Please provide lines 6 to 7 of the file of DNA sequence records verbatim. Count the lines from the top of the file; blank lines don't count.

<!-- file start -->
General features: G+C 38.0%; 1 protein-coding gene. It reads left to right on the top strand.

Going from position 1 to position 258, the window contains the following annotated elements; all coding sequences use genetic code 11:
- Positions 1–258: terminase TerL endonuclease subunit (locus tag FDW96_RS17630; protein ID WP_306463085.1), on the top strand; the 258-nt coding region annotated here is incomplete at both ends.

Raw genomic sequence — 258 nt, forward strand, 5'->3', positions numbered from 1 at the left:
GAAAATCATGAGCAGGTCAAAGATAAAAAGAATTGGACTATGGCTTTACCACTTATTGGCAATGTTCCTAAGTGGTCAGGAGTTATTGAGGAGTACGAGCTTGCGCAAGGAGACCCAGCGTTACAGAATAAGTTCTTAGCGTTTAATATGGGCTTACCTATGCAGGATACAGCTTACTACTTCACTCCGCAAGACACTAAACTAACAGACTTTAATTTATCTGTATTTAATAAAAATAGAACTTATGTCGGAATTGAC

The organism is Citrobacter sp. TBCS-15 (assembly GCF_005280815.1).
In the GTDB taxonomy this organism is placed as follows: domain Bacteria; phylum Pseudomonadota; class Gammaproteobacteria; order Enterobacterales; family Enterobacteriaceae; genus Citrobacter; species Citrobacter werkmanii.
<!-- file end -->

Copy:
The organism is Citrobacter sp. TBCS-15 (assembly GCF_005280815.1).
In the GTDB taxonomy this organism is placed as follows: domain Bacteria; phylum Pseudomonadota; class Gammaproteobacteria; order Enterobacterales; family Enterobacteriaceae; genus Citrobacter; species Citrobacter werkmanii.